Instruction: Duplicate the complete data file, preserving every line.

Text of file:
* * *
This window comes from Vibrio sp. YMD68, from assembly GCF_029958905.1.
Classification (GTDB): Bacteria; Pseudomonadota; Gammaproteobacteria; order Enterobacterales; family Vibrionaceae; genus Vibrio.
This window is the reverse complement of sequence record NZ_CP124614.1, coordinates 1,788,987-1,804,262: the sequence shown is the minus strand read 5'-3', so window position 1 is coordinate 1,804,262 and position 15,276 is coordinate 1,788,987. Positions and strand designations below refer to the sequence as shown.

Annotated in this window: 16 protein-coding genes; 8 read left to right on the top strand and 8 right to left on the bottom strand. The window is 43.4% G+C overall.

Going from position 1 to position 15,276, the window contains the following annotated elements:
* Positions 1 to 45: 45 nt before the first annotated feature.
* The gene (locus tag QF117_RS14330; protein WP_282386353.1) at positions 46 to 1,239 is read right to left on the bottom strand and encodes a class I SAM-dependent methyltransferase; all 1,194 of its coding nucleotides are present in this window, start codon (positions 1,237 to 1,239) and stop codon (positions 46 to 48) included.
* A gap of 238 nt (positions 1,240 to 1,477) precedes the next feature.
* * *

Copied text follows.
This window comes from Vibrio sp. YMD68, from assembly GCF_029958905.1.
Classification (GTDB): Bacteria; Pseudomonadota; Gammaproteobacteria; order Enterobacterales; family Vibrionaceae; genus Vibrio.
This window is the reverse complement of sequence record NZ_CP124614.1, coordinates 1,788,987-1,804,262: the sequence shown is the minus strand read 5'-3', so window position 1 is coordinate 1,804,262 and position 15,276 is coordinate 1,788,987. Positions and strand designations below refer to the sequence as shown.

Annotated in this window: 16 protein-coding genes; 8 read left to right on the top strand and 8 right to left on the bottom strand. The window is 43.4% G+C overall.

Going from position 1 to position 15,276, the window contains the following annotated elements:
* Positions 1 to 45: 45 nt before the first annotated feature.
* The gene (locus tag QF117_RS14330; protein WP_282386353.1) at positions 46 to 1,239 is read right to left on the bottom strand and encodes a class I SAM-dependent methyltransferase; all 1,194 of its coding nucleotides are present in this window, start codon (positions 1,237 to 1,239) and stop codon (positions 46 to 48) included.
* A gap of 238 nt (positions 1,240 to 1,477) precedes the next feature.